-7

For example http://meta.stackoverflow.com/questions/296102/why-was-a-spam-flag-declined-on-a-question-that-advertises-to-pay-to-solve-a-cod can't be viewed as http://meta.stackoverflow.com/questions/296102/, the server redirects back to the first URL.

It causes our network firewall to block certain URL because it detects some banned keywords, I suppose it's due to the "advertise" in it.

On other sites where this filter has blocked some pages I would simply omit the human readable part of the URL so no offending keywords would block its load, currently Stack Overflow is the only that performs a redirect to the full form in such a case, thus permanently blocking loading of some pages.

  • They are both the same question... – Braiam Oct 23 '16 at 14:31
  • Eh, right? But the URLs are not. Why did you NOT read the whole question? What on Earth makes people rush to post w/o thinking? – ZzZombo Oct 23 '16 at 14:37
  • 13
    Have you seen what your post looks like? Anyways, it's a problem with your local firewall and quite naive blocks. Talk with your sysadmin to fix it. The reason why is already asked elsewhere. – Braiam Oct 23 '16 at 14:43
  • 1
    Did you try to visit those pages over https:// instead of http://? – rene Oct 23 '16 at 19:07
  • 4
    Serving a full page under both URLs would mean there's two pages for each question; while duplicate content problems could be solved using a "canonical" Meta tag, it would still be kind of silly from an engineering perspective. Having the version with the title as the canonical version, and having everything else redirect there is just nice, and 100% safe from a search engine perspective – Pekka Oct 23 '16 at 19:21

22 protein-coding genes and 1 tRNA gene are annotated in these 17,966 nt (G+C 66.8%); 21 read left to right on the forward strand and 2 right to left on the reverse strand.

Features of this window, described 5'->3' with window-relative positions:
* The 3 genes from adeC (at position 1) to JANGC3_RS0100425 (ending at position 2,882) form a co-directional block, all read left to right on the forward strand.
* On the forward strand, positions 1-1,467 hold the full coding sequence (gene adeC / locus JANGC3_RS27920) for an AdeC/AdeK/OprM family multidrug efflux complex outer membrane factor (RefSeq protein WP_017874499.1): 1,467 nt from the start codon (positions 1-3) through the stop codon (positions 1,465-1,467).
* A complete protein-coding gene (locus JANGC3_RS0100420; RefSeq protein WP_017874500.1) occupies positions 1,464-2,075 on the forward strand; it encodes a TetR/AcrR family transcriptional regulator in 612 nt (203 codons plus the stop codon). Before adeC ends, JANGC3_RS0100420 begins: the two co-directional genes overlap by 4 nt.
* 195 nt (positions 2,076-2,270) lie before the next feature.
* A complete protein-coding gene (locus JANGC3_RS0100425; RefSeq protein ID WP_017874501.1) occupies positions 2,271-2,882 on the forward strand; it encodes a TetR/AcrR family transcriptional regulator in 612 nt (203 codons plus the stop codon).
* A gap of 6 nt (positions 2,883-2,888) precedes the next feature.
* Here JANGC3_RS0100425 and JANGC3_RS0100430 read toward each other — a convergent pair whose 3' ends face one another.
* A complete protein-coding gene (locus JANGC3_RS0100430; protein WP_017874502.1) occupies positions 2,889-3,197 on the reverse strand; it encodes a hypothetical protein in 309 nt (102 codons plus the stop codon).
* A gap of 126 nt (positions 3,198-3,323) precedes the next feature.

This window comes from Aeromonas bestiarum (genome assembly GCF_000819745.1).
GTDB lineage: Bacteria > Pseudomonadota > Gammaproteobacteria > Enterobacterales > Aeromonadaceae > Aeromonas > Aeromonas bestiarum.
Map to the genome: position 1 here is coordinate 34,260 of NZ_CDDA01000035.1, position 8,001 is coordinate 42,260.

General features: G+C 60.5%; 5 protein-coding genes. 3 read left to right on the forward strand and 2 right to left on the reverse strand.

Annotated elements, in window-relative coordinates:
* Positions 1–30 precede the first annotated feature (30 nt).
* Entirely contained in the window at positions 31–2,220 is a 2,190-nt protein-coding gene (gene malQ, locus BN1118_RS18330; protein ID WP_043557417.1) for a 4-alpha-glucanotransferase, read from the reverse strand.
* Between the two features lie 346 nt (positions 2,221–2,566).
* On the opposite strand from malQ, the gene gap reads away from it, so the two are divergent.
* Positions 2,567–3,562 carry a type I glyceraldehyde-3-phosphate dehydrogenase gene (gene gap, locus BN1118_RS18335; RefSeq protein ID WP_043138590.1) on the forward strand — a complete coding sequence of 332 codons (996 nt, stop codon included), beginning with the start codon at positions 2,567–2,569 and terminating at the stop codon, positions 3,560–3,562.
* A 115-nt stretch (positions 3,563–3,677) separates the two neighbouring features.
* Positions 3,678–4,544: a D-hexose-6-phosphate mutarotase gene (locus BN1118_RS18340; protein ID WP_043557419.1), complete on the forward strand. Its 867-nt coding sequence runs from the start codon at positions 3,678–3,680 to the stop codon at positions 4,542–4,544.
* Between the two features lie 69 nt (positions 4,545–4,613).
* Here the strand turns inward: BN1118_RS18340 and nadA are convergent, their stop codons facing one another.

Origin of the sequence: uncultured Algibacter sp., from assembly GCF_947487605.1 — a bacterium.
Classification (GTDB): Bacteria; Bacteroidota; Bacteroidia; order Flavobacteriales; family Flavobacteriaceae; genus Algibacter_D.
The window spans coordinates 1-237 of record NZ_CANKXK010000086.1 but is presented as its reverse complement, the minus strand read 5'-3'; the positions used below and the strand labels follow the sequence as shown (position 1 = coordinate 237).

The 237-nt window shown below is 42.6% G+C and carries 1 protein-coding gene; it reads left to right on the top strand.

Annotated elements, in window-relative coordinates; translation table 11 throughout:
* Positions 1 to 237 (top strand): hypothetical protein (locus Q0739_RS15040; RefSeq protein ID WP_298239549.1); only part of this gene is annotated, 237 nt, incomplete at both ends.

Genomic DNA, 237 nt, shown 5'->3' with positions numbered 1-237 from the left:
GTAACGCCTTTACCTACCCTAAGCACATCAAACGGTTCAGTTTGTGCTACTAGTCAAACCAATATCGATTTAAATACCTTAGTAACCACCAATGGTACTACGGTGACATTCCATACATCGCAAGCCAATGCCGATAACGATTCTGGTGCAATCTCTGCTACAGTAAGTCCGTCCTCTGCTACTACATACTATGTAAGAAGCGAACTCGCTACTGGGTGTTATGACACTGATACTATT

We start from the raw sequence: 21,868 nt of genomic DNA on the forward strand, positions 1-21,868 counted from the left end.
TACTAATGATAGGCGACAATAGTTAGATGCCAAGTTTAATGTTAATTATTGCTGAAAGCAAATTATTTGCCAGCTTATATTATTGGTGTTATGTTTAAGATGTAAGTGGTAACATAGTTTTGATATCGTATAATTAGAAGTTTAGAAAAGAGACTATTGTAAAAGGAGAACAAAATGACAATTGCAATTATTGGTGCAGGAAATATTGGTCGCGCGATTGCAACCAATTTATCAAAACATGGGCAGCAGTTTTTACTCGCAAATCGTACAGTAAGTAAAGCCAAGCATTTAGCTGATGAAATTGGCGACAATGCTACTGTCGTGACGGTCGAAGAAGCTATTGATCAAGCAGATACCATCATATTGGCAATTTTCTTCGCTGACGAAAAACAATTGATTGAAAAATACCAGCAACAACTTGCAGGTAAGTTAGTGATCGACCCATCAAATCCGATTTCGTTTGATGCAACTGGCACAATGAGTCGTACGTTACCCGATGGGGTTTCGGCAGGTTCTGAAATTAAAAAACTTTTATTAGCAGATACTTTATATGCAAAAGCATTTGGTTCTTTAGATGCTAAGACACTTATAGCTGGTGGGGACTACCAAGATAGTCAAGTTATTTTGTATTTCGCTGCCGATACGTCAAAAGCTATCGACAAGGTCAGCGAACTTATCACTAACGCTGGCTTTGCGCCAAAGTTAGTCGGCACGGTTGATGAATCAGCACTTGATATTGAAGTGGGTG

7

The important part of the URL is the part up to the question id:

http://meta.stackoverflow.com/questions/296102/

This will never change so this will always return the same question.

The rest of the url is the title of the question when the url was generated. So if I have:

http://meta.stackoverflow.com/questions/296102/a-really-bad-question-title

that's not very helpful, but will still return the same question were I to change it to:

http://meta.stackoverflow.com/questions/296102/a-much-better-descriptive-title

Doing it this way normally gives a much better user experience.

I'm not sure why your company firewall would block the url, but if you simply remove the part after the id there are no keywords for it to trigger on.

  • 1
    Better user experience - Yes! It's easier to find out dupe targets by typing a few keywords in the browser search bar than by typing out the question ID. – Bhargav Rao Oct 23 '16 at 16:28
  • @BhargavRao One could argue you are supposed to use Stack Overflow's dupe searcher instead of your browser history. The problem is that the dupe searcher sucks. – Oriol Oct 23 '16 at 20:28
  • 1
    @Oriol Funny that you mentioned the dupe searcher. It reminds me of this i.stack.imgur.com/zv3ta.jpg. Hopefully things will improve when those bunch of Aussie researchers help SE fix it. – Bhargav Rao Oct 23 '16 at 20:34
  • Another reason to do these sort of redirects is to prevent abuse. For example consider URLs such as http://example.com/153645-trump-sexist-pig or http://example.com/153645-clinton-commits-voter-fraud. The content of the articles doesn't really have to match up, "reading a book only by the it's title" is hardly a new concept, and in the age of "social media" and rampant conspiracy mongering it's only gotten worse. You want to protect your platform from this sort of abuse. – Martin Tournoij Oct 23 '16 at 22:02

You must log in to answer this question.

Not the answer you're looking for? Browse other questions tagged .